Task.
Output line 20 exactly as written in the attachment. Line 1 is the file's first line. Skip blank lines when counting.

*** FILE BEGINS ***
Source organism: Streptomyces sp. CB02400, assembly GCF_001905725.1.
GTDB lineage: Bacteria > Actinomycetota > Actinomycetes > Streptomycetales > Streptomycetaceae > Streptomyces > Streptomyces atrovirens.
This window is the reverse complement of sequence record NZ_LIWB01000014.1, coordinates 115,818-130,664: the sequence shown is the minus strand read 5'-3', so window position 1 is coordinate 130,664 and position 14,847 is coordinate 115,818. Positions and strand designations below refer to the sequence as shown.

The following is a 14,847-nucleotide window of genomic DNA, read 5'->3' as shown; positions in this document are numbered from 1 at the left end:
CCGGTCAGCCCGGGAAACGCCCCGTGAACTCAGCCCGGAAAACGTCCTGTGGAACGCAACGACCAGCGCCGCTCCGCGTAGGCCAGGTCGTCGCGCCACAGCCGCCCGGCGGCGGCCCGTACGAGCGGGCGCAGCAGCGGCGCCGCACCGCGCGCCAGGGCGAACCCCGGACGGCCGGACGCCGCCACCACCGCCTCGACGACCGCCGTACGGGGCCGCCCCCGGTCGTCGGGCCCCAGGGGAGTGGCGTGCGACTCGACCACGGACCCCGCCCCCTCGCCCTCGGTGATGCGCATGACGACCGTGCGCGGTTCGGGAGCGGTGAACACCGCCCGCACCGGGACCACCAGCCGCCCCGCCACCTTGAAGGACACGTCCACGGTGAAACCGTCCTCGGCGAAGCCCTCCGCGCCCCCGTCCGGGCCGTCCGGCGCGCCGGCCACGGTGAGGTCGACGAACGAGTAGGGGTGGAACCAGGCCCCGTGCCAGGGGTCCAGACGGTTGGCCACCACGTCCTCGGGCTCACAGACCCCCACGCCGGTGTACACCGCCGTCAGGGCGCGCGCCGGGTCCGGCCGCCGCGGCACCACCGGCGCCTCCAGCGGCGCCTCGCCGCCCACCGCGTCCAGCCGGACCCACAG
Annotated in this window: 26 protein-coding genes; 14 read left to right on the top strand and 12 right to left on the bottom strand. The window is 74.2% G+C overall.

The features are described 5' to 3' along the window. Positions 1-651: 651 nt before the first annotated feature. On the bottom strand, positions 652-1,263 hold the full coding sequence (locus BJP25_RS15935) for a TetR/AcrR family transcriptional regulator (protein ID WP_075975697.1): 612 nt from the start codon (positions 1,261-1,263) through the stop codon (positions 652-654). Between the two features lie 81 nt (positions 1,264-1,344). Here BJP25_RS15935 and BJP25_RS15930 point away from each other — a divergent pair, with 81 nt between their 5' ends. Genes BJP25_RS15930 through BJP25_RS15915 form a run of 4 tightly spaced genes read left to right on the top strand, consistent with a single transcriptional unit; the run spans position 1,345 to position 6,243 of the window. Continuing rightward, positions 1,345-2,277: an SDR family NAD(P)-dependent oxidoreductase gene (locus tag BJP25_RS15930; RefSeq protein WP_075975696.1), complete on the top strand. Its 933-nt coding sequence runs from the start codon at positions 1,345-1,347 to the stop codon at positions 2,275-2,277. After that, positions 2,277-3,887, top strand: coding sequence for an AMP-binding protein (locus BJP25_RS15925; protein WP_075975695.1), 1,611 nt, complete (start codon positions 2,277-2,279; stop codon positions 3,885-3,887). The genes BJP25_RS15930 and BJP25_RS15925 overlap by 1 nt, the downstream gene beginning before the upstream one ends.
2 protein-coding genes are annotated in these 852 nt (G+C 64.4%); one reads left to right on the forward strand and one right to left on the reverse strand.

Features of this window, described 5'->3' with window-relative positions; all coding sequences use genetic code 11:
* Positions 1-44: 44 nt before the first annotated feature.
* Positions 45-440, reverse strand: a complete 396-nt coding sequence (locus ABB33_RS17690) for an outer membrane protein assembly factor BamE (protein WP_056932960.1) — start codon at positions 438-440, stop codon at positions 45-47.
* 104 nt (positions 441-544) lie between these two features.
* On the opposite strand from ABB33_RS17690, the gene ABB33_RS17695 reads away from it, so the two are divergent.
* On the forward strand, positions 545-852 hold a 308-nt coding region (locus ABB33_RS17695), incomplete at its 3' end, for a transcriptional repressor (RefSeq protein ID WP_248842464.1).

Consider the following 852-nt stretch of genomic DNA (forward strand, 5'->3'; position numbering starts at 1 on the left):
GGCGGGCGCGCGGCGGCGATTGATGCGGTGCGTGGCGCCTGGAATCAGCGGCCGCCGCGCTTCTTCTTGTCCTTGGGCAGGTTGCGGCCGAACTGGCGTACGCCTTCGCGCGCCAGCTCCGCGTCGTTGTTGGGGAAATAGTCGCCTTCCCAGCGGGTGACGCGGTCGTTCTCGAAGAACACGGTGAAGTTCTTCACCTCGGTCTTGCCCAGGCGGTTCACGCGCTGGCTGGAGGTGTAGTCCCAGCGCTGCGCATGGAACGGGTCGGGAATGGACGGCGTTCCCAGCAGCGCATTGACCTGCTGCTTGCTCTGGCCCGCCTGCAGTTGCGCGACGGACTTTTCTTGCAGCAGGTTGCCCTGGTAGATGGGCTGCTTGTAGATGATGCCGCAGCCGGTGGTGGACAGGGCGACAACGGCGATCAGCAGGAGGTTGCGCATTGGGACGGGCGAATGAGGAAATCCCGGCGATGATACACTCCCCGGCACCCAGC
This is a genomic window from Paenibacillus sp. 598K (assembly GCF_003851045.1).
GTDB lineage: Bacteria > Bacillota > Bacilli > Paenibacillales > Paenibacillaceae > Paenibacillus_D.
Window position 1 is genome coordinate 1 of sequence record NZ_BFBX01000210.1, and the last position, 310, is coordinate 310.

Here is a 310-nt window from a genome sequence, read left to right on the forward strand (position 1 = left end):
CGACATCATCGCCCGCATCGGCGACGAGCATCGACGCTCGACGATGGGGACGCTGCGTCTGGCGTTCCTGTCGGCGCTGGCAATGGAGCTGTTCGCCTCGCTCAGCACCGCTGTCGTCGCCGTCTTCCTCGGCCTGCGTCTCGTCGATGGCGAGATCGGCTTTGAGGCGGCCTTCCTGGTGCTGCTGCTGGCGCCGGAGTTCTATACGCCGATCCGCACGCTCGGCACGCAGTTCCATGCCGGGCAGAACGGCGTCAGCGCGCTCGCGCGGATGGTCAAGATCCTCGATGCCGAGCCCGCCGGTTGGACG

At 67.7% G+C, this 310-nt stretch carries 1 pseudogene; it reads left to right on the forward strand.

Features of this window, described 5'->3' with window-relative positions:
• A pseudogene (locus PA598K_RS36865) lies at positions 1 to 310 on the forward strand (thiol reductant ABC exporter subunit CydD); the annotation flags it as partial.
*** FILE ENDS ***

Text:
Here is a 310-nt window from a genome sequence, read left to right on the forward strand (position 1 = left end):